Dogs on Duty : Soldiers’ Best Friends on the Battlefield and Beyond
By Dorothy Hinshaw Patent
Walker & Company. 2012
Grades 2 – 5
To write this review, I checked a copy of the book out of my local public library.
Dogs are man’s best friend. We’ve reached for the tissues when reading Finding Zasha (Barrow), Cracker! : The best dog in Vietnam (Kadohata), Letters from Wolfie (Sherlock), and Eyes of the Emperor (Salisbury).
In Dogs on Duty, Dorothy Hinshaw Patent goes one step further to fill us in on just how much we've depended on a dog's special senses during wartime and what it takes to turn a lovable, playful puppy into a canine commando that will faithfully serve in every branch of the military. We learn which breeds have traits best suited to the job, the training process, and the final placement as a Military Working Dog(MWD). (Not all dogs become a MWD).
What do they do as a Military Working Dogs? They jump out of aircrafts and float to earth in a parachute, sniff out explosives, find hidden illegal weapons and drugs, and help find dangerous land mines. They may wear cooling vests and goggles if working in a desert, heavy assault armor for protection in battle, or booties to protect their feet from cold and ice. Small dogs are used in submarines. And when the mission is over, they comfort their handlers with a lick and a warm snuggle.
The straightforward text is complimented by color photos that capture the dogs at work and play. Sidebars give more details about some special dogs. In one heartbreaking sidebar we learn about Afghanistan War Hero Hound, Eli.Eli accompanied Marine Corps LCpl. Colton Rusk in Afghanistan. While at work in a dangerous area of Afghanistan in December 2010, Colton was shot and died. The Marine Corps decided to retire Eli, even though he was only four years old, so that Colton’s family could adopt him. Eli provides a loving bridge between Colton and his grieving family.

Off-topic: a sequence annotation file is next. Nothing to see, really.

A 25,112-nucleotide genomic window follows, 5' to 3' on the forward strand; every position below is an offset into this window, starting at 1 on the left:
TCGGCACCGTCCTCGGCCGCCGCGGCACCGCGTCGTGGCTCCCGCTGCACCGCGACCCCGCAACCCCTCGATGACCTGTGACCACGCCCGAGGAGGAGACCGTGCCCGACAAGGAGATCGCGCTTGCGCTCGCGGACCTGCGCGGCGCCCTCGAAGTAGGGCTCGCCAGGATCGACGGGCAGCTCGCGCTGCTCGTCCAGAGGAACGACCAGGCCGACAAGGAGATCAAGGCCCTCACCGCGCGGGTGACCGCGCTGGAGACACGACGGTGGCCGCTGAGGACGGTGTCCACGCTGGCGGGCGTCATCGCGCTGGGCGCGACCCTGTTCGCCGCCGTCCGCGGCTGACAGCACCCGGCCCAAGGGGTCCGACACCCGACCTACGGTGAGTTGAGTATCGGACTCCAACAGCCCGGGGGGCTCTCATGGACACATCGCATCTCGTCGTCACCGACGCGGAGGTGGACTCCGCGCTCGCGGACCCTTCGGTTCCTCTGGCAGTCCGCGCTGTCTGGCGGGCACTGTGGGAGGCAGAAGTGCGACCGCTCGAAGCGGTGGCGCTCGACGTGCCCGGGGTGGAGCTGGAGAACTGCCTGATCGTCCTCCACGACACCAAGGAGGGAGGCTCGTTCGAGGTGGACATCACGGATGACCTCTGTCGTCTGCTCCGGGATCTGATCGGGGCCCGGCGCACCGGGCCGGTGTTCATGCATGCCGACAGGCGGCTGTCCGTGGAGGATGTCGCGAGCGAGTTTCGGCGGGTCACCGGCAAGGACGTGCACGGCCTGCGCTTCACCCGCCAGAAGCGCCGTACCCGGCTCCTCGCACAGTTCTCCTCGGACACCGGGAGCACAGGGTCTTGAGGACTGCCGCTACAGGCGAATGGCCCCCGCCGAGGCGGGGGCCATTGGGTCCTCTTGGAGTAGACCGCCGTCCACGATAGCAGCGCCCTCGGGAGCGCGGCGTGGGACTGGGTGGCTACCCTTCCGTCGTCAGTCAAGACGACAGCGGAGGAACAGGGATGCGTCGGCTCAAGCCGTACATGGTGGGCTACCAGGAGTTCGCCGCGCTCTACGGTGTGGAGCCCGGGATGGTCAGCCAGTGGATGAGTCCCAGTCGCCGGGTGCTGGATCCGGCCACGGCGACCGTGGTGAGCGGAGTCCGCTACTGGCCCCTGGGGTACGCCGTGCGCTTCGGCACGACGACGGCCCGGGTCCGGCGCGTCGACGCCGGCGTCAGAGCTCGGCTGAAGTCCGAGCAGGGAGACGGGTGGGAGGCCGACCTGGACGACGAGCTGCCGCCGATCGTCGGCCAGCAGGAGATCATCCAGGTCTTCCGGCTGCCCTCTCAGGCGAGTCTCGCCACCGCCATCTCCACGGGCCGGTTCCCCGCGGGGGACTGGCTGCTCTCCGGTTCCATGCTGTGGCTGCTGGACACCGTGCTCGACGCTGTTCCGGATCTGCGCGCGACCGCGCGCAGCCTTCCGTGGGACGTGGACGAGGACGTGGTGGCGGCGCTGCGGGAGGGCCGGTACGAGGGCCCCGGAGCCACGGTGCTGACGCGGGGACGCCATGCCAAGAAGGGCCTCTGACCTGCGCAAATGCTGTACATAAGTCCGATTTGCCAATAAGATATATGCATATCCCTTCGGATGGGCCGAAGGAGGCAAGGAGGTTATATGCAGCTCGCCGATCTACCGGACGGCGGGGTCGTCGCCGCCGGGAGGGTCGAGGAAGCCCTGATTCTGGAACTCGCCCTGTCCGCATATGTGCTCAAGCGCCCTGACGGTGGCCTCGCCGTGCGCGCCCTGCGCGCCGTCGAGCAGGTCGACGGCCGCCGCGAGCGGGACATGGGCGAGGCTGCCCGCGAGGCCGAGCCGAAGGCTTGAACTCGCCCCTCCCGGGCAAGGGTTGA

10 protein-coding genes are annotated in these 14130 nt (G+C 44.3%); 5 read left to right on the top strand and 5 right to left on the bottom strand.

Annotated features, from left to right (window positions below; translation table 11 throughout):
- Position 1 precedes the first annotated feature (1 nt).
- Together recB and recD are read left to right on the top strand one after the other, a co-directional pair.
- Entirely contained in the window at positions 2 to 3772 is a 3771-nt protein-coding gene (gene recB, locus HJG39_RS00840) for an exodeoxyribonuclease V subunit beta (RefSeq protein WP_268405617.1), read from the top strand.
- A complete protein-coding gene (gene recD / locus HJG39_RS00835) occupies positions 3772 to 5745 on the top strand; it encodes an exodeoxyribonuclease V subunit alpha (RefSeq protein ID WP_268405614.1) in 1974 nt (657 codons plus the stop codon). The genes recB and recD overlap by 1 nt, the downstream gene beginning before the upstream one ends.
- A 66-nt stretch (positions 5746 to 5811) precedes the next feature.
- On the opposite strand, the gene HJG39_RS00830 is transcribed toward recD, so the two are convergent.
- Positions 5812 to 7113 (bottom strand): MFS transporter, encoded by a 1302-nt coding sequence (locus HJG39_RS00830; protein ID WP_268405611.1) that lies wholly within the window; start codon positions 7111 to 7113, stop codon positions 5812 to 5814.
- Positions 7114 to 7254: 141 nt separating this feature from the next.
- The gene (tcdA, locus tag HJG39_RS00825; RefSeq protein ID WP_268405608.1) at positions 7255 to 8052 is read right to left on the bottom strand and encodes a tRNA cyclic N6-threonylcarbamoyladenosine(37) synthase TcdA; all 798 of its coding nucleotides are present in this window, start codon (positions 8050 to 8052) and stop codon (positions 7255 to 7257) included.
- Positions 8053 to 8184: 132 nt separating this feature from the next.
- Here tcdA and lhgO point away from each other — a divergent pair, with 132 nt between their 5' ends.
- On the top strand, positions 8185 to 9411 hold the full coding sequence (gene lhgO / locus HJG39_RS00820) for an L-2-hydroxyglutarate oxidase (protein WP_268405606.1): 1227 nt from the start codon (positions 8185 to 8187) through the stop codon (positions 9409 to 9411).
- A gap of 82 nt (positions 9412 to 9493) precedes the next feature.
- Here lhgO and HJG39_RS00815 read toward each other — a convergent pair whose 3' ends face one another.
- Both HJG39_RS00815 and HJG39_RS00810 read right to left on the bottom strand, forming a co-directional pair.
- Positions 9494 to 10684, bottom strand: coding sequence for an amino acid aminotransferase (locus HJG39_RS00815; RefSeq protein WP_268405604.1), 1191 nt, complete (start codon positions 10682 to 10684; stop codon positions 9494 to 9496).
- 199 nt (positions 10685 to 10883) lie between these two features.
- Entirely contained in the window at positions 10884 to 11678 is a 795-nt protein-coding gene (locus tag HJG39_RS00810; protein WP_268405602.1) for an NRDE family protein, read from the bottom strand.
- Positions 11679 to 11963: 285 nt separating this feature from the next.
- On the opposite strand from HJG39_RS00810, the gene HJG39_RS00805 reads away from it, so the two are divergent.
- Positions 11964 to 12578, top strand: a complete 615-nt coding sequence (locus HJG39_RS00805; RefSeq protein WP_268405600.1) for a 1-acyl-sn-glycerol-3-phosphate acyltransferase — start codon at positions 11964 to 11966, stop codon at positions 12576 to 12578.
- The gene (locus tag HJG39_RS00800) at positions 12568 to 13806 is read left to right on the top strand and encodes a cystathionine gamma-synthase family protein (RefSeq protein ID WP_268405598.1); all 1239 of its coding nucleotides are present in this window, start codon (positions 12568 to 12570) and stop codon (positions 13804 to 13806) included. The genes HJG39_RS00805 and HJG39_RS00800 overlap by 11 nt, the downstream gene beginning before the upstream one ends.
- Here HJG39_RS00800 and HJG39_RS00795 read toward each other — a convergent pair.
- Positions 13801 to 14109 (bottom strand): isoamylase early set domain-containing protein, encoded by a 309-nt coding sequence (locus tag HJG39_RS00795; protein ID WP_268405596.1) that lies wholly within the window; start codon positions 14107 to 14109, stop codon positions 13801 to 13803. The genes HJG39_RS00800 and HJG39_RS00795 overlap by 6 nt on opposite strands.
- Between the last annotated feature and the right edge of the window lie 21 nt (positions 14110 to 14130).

What I found hard to comprehend was the vast number of dogs used. By late 2011, United States forces had 2,700 dogs on active duty. The training facility at Lackland Air Force Base (TX)is expecting to train around five hundred dogs a year, with no end in sight. The goal of the puppy-raising program there is eventually to provide about 30 percent of US MWD’s. Where do the other dogs come from? Lackland staff travel throughout the US and Europe to find young dogs with the right traits for military careers to join the Lackland puppies for training.
Included are websites and books for further reading, a glossary, index, and a list of sources used by the author.
Though sobering in its subject, Dogs on Duty will complement any display about working animals or books about war.